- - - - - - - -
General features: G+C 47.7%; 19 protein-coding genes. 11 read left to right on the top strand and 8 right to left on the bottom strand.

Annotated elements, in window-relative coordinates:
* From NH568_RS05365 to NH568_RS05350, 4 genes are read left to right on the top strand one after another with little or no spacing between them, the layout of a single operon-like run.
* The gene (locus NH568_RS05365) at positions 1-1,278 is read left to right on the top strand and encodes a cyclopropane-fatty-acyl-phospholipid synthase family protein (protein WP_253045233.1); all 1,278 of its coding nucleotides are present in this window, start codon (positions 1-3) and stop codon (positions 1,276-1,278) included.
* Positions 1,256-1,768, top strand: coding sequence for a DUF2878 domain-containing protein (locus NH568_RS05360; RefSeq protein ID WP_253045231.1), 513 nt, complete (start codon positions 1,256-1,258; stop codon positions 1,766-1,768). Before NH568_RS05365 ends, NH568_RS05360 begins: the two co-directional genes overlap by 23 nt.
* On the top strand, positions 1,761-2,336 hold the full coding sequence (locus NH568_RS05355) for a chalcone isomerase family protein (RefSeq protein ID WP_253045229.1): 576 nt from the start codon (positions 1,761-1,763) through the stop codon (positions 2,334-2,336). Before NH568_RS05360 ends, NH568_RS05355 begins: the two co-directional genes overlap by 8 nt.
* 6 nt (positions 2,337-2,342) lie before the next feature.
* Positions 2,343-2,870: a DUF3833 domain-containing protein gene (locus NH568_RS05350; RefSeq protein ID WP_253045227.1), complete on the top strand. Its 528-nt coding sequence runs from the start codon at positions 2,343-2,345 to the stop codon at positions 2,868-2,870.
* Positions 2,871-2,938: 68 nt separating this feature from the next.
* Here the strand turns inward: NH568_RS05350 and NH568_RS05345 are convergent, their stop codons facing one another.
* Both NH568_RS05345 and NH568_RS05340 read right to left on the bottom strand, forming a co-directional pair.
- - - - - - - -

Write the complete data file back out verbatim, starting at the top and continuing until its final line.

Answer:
General features: G+C 47.7%; 19 protein-coding genes. 11 read left to right on the top strand and 8 right to left on the bottom strand.

Annotated elements, in window-relative coordinates:
* From NH568_RS05365 to NH568_RS05350, 4 genes are read left to right on the top strand one after another with little or no spacing between them, the layout of a single operon-like run.
* The gene (locus NH568_RS05365) at positions 1-1,278 is read left to right on the top strand and encodes a cyclopropane-fatty-acyl-phospholipid synthase family protein (protein WP_253045233.1); all 1,278 of its coding nucleotides are present in this window, start codon (positions 1-3) and stop codon (positions 1,276-1,278) included.
* Positions 1,256-1,768, top strand: coding sequence for a DUF2878 domain-containing protein (locus NH568_RS05360; RefSeq protein ID WP_253045231.1), 513 nt, complete (start codon positions 1,256-1,258; stop codon positions 1,766-1,768). Before NH568_RS05365 ends, NH568_RS05360 begins: the two co-directional genes overlap by 23 nt.
* On the top strand, positions 1,761-2,336 hold the full coding sequence (locus NH568_RS05355) for a chalcone isomerase family protein (RefSeq protein ID WP_253045229.1): 576 nt from the start codon (positions 1,761-1,763) through the stop codon (positions 2,334-2,336). Before NH568_RS05360 ends, NH568_RS05355 begins: the two co-directional genes overlap by 8 nt.
* 6 nt (positions 2,337-2,342) lie before the next feature.
* Positions 2,343-2,870: a DUF3833 domain-containing protein gene (locus NH568_RS05350; RefSeq protein ID WP_253045227.1), complete on the top strand. Its 528-nt coding sequence runs from the start codon at positions 2,343-2,345 to the stop codon at positions 2,868-2,870.
* Positions 2,871-2,938: 68 nt separating this feature from the next.
* Here the strand turns inward: NH568_RS05350 and NH568_RS05345 are convergent, their stop codons facing one another.
* Both NH568_RS05345 and NH568_RS05340 read right to left on the bottom strand, forming a co-directional pair.